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Suppliers Find No Incentive to Adopt RFID for Direct Store Delivery

A report issued by international trade association Global Commerce Initiative recommends suppliers and retailers initially focus instead on using RFID for products shipped to distribution centers.
By Claire Swedberg
Brian Schulte, Intermec's retail industry marketing director, and cochair of the GCI DSD EPC RFID subcommittee, says the survey resulted from discussion of RFID technology among the working group. The topic came up repeatedly, he says, and the group agreed to form a subcommittee to conduct a survey to determine the industry's thoughts on implementing the technology in the DSD supply chain.

Subcommittee members include Anheuser-Busch, The Coca-Cola Company, Dean Foods, Kraft Foods, Miller Brewing, EPCglobal and PepsiCo. The results were overwhelmingly against the near-term deployment of RFID in the DSD supply chain, and few said they expected to consider it over the next few years.

Because DSD manufacturers generally have visibility all the way to the retail shelf (since their own employees handle the shelf stocking themselves), the incentive for RFID is not as great as it would be for companies that lose sight of their product when they are delivered to a distribution center operated by a retailer or some third party.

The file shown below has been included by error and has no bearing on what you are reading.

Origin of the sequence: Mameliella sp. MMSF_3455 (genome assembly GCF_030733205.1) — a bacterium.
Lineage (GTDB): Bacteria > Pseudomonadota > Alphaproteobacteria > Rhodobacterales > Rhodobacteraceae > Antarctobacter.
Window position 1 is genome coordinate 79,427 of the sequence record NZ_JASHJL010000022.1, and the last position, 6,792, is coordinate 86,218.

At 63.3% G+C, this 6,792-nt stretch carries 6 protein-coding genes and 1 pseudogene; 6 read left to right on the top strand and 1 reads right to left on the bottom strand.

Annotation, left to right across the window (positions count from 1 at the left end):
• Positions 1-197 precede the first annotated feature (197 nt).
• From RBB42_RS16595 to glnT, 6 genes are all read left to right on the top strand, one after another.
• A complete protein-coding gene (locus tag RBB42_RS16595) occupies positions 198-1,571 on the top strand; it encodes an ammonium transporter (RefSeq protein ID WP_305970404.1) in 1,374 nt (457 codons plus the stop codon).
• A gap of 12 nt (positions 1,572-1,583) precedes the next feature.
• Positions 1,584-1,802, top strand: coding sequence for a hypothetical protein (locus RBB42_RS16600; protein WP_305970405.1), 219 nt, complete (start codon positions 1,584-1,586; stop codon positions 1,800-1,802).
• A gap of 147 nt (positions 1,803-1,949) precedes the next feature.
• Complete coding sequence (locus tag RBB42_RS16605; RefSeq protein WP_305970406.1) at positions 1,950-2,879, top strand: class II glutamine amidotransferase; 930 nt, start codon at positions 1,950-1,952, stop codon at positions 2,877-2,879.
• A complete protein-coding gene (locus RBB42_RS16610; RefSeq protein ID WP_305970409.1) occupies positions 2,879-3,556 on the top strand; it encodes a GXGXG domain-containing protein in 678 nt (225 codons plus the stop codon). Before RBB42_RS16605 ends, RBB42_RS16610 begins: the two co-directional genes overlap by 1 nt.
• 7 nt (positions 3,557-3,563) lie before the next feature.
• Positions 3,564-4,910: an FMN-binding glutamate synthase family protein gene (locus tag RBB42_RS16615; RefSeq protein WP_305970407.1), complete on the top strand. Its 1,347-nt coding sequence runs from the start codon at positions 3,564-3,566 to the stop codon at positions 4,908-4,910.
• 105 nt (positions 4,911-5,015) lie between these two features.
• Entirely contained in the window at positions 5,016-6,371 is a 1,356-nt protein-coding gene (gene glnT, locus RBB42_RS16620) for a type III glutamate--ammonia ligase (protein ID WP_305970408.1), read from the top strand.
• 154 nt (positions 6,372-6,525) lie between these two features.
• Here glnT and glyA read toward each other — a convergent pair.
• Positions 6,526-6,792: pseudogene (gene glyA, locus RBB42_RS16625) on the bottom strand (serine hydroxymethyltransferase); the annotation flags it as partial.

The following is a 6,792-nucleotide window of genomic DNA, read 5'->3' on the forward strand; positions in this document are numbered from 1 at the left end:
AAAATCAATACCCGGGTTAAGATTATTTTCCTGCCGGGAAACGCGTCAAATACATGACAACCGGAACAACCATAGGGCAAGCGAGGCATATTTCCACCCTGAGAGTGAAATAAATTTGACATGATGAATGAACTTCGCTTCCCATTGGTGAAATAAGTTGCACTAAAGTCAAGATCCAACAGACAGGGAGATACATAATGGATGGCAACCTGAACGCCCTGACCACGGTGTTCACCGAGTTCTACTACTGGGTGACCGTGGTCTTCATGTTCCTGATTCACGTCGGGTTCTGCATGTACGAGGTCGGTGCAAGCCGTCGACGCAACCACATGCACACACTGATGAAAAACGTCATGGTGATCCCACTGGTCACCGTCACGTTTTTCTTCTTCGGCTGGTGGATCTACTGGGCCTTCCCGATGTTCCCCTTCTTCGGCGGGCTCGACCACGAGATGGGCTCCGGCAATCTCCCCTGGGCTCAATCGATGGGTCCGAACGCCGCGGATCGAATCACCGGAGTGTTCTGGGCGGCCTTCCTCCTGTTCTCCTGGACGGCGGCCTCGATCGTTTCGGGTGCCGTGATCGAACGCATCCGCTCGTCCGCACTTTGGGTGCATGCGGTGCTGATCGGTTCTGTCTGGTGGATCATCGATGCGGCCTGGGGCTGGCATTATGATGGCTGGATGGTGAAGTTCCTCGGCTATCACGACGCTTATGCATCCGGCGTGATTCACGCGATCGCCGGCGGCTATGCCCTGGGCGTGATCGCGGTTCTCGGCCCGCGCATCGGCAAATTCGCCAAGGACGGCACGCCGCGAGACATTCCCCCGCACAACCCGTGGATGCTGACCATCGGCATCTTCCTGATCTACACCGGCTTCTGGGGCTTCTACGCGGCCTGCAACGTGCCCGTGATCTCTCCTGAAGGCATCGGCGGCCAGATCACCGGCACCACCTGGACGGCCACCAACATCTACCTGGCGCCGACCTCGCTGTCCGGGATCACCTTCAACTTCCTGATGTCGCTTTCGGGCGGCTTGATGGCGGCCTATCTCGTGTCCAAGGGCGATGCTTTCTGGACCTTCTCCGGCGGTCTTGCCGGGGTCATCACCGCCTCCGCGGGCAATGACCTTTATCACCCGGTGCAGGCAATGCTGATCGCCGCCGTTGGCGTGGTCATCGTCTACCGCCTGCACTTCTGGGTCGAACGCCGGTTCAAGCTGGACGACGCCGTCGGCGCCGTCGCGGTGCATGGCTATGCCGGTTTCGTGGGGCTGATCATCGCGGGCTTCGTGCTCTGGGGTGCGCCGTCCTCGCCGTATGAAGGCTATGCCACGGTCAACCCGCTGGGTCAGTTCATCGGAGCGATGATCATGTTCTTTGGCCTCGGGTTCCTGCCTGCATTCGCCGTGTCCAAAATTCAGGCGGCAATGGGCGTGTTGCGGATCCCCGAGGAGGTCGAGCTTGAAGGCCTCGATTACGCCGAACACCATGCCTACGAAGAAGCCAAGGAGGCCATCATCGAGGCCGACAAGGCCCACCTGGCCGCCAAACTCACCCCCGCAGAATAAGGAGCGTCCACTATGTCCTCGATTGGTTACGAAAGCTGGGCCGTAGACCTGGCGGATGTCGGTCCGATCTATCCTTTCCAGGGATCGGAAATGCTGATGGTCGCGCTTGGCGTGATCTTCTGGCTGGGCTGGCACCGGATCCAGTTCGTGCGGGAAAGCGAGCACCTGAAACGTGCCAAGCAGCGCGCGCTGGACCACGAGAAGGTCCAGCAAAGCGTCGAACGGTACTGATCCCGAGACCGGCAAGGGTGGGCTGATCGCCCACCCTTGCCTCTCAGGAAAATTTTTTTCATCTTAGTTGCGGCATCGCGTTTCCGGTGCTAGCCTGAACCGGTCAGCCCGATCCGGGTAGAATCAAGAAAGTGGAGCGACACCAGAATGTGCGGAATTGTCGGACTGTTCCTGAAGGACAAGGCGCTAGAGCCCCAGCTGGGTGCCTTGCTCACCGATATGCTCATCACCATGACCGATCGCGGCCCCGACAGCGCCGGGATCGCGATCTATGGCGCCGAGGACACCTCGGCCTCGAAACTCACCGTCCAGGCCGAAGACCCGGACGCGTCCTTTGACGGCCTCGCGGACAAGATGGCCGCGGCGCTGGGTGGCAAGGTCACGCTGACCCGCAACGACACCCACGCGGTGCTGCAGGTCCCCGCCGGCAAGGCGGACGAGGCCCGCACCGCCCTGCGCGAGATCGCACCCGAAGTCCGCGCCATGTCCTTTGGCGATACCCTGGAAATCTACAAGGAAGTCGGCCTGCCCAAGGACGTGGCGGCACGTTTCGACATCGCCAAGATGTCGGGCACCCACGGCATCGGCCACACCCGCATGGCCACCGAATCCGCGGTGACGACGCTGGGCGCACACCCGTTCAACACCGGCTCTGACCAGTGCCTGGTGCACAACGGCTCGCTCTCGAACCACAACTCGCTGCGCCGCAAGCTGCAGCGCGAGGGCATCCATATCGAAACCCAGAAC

"One of the appealing things about EPC RFID is the visibility it can pass back to the supplier," Schulte states. With RFID, goods suppliers can monitor when their products left the distribution center, arrived at a store's back room and moved to the front of the store, as well as when the cartons were taken to a trash compactor. However, he says, suppliers that ship directly to stores "already know all that."

The survey also examined areas that needed to be addressed before RFID technology could be fully deployed in the DSD supply chain. The primary area of concern to survey respondents was data synchronization, in which retailers and CPG manufacturers must have the same data about a product, such as size and pricing.

"We try to be really clear that this [survey] is a snapshot of opinion in a specific time—November and December of 2007," Schulte says, noting that business conditions, as well as technology costs and performance, can rapidly change.

As a result of the survey, Schulte says, GCI subcommittee members "are encouraging retailers and CPG companies to continue to talk about EPC RFID and look at [deploying the technology at] warehouse deployments first." Many CPG vendors, he points out, have two supply chain models—some products are sold through the DSD supply chain, while others go to third-party distributors, or to warehouses and DCs operated by a retailer, and then on to the store.

"The stage we're in now," Schulte states, "is to get the results of the survey out." He adds that GCI, in cooperation with Intermec, will conduct a webinar later this spring, and may revisit the survey in a year. "Our expectation is that we will see movement in how far out companies see their obstacles," he says. The GCI report is available at the Web sites of both Intermec and GCI.

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